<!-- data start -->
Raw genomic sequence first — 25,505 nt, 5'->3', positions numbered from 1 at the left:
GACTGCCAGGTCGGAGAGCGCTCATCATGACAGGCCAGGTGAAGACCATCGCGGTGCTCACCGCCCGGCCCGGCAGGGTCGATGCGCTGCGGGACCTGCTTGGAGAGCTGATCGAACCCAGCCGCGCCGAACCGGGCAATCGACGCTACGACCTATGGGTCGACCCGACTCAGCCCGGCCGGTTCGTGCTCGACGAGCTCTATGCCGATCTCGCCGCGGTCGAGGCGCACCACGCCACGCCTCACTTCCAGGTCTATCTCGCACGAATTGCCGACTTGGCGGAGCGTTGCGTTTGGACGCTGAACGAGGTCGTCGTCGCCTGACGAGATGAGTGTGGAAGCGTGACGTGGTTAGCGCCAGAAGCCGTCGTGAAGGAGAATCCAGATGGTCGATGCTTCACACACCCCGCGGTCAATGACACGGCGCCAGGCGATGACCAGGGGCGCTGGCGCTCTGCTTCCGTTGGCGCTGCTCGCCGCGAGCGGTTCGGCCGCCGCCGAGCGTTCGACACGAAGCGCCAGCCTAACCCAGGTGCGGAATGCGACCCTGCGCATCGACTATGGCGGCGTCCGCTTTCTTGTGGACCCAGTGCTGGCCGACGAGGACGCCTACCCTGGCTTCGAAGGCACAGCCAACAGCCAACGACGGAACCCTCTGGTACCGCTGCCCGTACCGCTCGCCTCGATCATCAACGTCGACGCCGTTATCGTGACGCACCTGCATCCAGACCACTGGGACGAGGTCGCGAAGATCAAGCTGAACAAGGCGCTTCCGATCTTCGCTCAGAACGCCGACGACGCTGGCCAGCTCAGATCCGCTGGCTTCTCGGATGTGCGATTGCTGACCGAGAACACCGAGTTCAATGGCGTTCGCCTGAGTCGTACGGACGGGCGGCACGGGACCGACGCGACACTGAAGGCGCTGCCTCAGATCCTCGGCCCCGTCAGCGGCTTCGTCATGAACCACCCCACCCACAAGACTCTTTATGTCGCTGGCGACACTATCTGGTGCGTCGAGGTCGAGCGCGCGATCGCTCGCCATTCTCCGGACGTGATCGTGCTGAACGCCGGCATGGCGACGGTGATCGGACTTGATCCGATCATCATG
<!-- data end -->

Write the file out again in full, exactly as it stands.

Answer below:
Raw genomic sequence first — 25,505 nt, 5'->3', positions numbered from 1 at the left:
GACTGCCAGGTCGGAGAGCGCTCATCATGACAGGCCAGGTGAAGACCATCGCGGTGCTCACCGCCCGGCCCGGCAGGGTCGATGCGCTGCGGGACCTGCTTGGAGAGCTGATCGAACCCAGCCGCGCCGAACCGGGCAATCGACGCTACGACCTATGGGTCGACCCGACTCAGCCCGGCCGGTTCGTGCTCGACGAGCTCTATGCCGATCTCGCCGCGGTCGAGGCGCACCACGCCACGCCTCACTTCCAGGTCTATCTCGCACGAATTGCCGACTTGGCGGAGCGTTGCGTTTGGACGCTGAACGAGGTCGTCGTCGCCTGACGAGATGAGTGTGGAAGCGTGACGTGGTTAGCGCCAGAAGCCGTCGTGAAGGAGAATCCAGATGGTCGATGCTTCACACACCCCGCGGTCAATGACACGGCGCCAGGCGATGACCAGGGGCGCTGGCGCTCTGCTTCCGTTGGCGCTGCTCGCCGCGAGCGGTTCGGCCGCCGCCGAGCGTTCGACACGAAGCGCCAGCCTAACCCAGGTGCGGAATGCGACCCTGCGCATCGACTATGGCGGCGTCCGCTTTCTTGTGGACCCAGTGCTGGCCGACGAGGACGCCTACCCTGGCTTCGAAGGCACAGCCAACAGCCAACGACGGAACCCTCTGGTACCGCTGCCCGTACCGCTCGCCTCGATCATCAACGTCGACGCCGTTATCGTGACGCACCTGCATCCAGACCACTGGGACGAGGTCGCGAAGATCAAGCTGAACAAGGCGCTTCCGATCTTCGCTCAGAACGCCGACGACGCTGGCCAGCTCAGATCCGCTGGCTTCTCGGATGTGCGATTGCTGACCGAGAACACCGAGTTCAATGGCGTTCGCCTGAGTCGTACGGACGGGCGGCACGGGACCGACGCGACACTGAAGGCGCTGCCTCAGATCCTCGGCCCCGTCAGCGGCTTCGTCATGAACCACCCCACCCACAAGACTCTTTATGTCGCTGGCGACACTATCTGGTGCGTCGAGGTCGAGCGCGCGATCGCTCGCCATTCTCCGGACGTGATCGTGCTGAACGCCGGCATGGCGACGGTGATCGGACTTGATCCGATCATCATG